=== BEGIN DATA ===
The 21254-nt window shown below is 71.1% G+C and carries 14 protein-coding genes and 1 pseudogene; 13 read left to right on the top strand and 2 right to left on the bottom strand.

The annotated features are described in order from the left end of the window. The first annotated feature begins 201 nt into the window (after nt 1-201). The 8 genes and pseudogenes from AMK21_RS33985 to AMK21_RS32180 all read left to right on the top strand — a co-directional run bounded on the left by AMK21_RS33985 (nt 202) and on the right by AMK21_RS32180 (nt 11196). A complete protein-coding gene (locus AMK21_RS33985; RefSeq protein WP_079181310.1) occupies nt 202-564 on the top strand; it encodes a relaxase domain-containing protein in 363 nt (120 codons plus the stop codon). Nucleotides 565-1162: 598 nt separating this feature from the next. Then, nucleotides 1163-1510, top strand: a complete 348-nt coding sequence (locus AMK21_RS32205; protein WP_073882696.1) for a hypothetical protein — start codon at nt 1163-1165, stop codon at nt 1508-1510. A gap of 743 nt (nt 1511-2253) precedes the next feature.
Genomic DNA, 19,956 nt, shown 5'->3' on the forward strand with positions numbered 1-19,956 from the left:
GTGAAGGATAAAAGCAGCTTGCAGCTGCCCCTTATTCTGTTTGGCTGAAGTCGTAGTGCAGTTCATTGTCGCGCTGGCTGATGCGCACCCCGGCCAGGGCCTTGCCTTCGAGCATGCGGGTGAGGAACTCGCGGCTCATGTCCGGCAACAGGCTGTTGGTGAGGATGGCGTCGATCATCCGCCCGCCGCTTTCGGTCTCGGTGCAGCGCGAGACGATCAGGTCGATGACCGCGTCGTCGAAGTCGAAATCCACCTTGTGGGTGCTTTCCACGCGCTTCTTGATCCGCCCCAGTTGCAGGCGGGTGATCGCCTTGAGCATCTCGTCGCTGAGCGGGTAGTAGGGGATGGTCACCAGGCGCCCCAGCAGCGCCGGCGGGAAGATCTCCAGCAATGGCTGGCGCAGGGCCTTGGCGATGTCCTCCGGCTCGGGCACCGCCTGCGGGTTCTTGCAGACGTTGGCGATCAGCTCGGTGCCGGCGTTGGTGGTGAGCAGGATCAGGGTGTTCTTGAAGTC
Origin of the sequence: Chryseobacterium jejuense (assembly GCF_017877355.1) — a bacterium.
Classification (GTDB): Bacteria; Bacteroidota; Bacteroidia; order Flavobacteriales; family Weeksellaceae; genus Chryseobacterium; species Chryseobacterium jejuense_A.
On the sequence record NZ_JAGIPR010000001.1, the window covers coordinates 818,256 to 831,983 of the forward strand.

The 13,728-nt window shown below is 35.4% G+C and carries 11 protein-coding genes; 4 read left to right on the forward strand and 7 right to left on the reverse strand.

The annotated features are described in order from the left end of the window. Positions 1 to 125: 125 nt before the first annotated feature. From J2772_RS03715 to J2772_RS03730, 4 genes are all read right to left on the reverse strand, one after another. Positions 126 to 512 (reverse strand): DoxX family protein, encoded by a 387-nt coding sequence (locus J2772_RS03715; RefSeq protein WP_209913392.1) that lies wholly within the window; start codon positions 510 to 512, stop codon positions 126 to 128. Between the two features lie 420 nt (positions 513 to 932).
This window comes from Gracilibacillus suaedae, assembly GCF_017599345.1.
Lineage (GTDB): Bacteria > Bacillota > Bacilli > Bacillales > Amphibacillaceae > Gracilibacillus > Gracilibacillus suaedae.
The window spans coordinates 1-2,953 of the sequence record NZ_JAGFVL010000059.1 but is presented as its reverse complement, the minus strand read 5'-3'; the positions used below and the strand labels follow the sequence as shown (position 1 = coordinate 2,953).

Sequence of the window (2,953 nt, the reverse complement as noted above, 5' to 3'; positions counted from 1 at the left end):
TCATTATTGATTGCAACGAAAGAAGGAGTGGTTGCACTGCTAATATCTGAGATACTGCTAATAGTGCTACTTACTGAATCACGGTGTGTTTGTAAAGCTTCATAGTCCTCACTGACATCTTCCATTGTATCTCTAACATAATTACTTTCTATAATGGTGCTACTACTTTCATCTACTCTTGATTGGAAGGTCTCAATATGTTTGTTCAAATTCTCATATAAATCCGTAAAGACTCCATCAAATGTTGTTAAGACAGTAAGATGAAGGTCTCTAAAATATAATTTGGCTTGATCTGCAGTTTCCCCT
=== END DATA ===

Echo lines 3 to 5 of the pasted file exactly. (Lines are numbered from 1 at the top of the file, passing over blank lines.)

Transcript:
Genomic DNA, 19,956 nt, shown 5'->3' on the forward strand with positions numbered 1-19,956 from the left:
GTGAAGGATAAAAGCAGCTTGCAGCTGCCCCTTATTCTGTTTGGCTGAAGTCGTAGTGCAGTTCATTGTCGCGCTGGCTGATGCGCACCCCGGCCAGGGCCTTGCCTTCGAGCATGCGGGTGAGGAACTCGCGGCTCATGTCCGGCAACAGGCTGTTGGTGAGGATGGCGTCGATCATCCGCCCGCCGCTTTCGGTCTCGGTGCAGCGCGAGACGATCAGGTCGATGACCGCGTCGTCGAAGTCGAAATCCACCTTGTGGGTGCTTTCCACGCGCTTCTTGATCCGCCCCAGTTGCAGGCGGGTGATCGCCTTGAGCATCTCGTCGCTGAGCGGGTAGTAGGGGATGGTCACCAGGCGCCCCAGCAGCGCCGGCGGGAAGATCTCCAGCAATGGCTGGCGCAGGGCCTTGGCGATGTCCTCCGGCTCGGGCACCGCCTGCGGGTTCTTGCAGACGTTGGCGATCAGCTCGGTGCCGGCGTTGGTGGTGAGCAGGATCAGGGTGTTCTTGAAGTC
Origin of the sequence: Chryseobacterium jejuense (assembly GCF_017877355.1) — a bacterium.